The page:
Alabama vs. Ole Miss: Inside The Stats


In today’s edition, we will take a look back at Saturday’s Alabama vs. Ole Miss game on what went wrong, what went right, and what it could mean for the Tide going forward.

The major stats that can’t be ignored and that directly contributed to the loss was five turnovers. Five. Not only the turnovers but 24 points that came off of those turnovers. It’s difficult to beat any team committing turnovers much less a team ranked in the top 15 of both polls like Ole Miss. I remember watching the game and seeing the graphic that three of those set the Rebels up very near or in the red zone on all three occasions. Sooner or later, those will come back to bite you.

You have to give the Rebels credit for forcing those turnovers but you also can’t take away the fight and heart in the Crimson Tide as they continued to claw back time after time, and even when they were down by 20 with 3:57 to go in the third quarter.

Another key stat: 18.9 yards per completion for the Rebels. Ole Miss quarterback was getting the ball down the field and one time got it down the field with a pass that was guided by divine intervention. For the day, Kelly threw three touchdowns for 341 yards and no interceptions on 33 attempts for 18 completions. We all know how much trouble the Tide has on long passing plays and stopping those for big games? Six different Rebel receivers hauled in completions over 22 yards with two out of the until pulling one a piece greater than 66 yards. Only two rushing plays could have been considered explosive as plays over 15 yards.

Sep 19, 2015; Tuscaloosa, AL, USA; Mississippi Rebels quarterback Chad Kelly (10) looks to pass against the Alabama Crimson Tide at Bryant-Denny Stadium. Mandatory Credit: Marvin Gentry-USA TODAY Sports

If you look at the defensive charts for comparisons, the Rebels had more tackles and also forced more fumbles and interceptions. You would have to factor in the Tide ran almost twice the number of plays Ole Miss ran. Sacks from Da’Shawn Hand and Jonathan Allen gave the Tide the lead in that category, but the Rebel had two more tackles for loss than Alabama. The Tide defense really impressed me in the second half as they found some more intensity and was bringing the wood out there. That unit was giving the Tide every chance to take it back, but the offense could not do it.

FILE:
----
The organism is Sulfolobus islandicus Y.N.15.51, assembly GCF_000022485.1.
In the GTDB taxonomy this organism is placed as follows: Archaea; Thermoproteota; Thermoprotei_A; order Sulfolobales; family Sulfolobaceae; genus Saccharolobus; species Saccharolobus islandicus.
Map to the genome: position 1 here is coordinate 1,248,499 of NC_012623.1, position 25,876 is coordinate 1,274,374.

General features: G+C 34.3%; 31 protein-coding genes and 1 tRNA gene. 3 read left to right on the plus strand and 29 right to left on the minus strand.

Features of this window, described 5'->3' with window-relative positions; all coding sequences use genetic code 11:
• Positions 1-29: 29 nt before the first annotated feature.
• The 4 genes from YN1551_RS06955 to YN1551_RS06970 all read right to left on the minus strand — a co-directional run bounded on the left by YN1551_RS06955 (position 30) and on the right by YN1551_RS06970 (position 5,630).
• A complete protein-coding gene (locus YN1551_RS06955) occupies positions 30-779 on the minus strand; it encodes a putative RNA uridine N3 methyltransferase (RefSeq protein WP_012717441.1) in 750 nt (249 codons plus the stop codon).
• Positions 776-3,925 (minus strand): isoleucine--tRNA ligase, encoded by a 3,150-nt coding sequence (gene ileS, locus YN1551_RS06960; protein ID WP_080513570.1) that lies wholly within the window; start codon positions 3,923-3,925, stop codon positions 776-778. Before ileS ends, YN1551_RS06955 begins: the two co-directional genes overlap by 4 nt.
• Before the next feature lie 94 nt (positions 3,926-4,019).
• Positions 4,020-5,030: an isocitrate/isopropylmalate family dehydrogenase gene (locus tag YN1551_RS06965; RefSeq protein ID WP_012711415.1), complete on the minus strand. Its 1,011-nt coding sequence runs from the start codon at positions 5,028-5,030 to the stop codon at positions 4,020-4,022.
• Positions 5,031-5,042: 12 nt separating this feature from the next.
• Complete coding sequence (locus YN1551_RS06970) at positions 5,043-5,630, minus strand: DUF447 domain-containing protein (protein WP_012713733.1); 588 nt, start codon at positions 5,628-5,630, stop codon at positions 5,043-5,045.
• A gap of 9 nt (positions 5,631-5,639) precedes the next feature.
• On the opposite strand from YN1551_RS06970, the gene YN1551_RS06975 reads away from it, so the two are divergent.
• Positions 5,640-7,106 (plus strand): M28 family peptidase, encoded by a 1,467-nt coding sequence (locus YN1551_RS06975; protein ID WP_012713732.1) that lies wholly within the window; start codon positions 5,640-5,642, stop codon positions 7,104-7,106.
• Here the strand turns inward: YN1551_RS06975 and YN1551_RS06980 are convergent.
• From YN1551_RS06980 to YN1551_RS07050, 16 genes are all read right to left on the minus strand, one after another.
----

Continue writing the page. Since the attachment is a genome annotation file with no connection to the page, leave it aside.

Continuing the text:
As far as the Tide rushing offense goes, it’s still there. I think it could need some tinkering with the schemes and philosophies, but that’s just me. Running back Derrick Henry seems to club people when he can get a good steam going on his runs. Maybe we will see more runs that go north and south. I think they will have to get a bit more creative to catch anything that could be productive out in the flats. Then again, the speedster can also make the plays. For the game, Henry led the team with 127 yards and one touchdown. As a team, they collected 288 yards.

To everyone’s surprise, Cooper Bateman got the start instead of Jake Coker. Coach Saban hinted after the game that they had wanted to get Bateman involved on some designed quarterback runs, but they never happened. During his time in the game, Bateman didn’t have that bad of a day. He attempted 14 passes, complete 11, and threw one interception for 87 yards. We didn’t get the long passes downfield from him but when Coker came in, we did see a few.

Coker brought five passing plays and two rushes each over 15 yards. With Bateman starting, it seemed that could have lit a fire under Coker. Granted, he still made some underthrows, overthrows and could have avoided a sack if he got the ball out there.

Special teams seemed to do their job for the most part. Kicker Adam Griffith was only called on one time for a 20-yard field goal which he made. Two of the fumbles came on kick-off and punt returners. JK Scott looks to be back to normal as well with one of his punts pinning the Rebels inside their own 20-yard line.

Sep 19, 2015; Tuscaloosa, AL, USA; Alabama Crimson Tide wide receiver Richard Mullaney celebrates with wide receiver Calvin Ridley (3) after Mullet scored against the Mississippi Rebels at Bryant-Denny Stadium. Mandatory Credit: Marvin Gentry-USA TODAY Sports

If you look at the final box score, it’s still hard to see how the Tide lost this one. Alabama rushed more than the Rebels and just under them in passing, rolling up 503 yards compared to 433 for the Rebels. The Tide defense forced Ole Miss to go 4-for-14 in a stat that always leaves Alabama fans breathless when they look at the down and distance. It all comes back to those turnovers. Plus it doesn’t hurt that the Rebels are a good team.

What does that mean going forward? Coach Saban and the staff know they have some things to work on and mentioned that during the press conference. They will have Louisiana-Monroe next week before heading to take on the Georgia Bulldogs in Athens, GA. These losses can spark a fire or they can tear a team down. With Alabama, it’s usually the first option. As of right now, our best bet is to hope the Rebels lose two so that they would be behind us in a tie breaker. We would have to hold up our end of the bargain and I could see possibly two more losses for Alabama. The season is still long and that is why football is played on the field and not on a blog.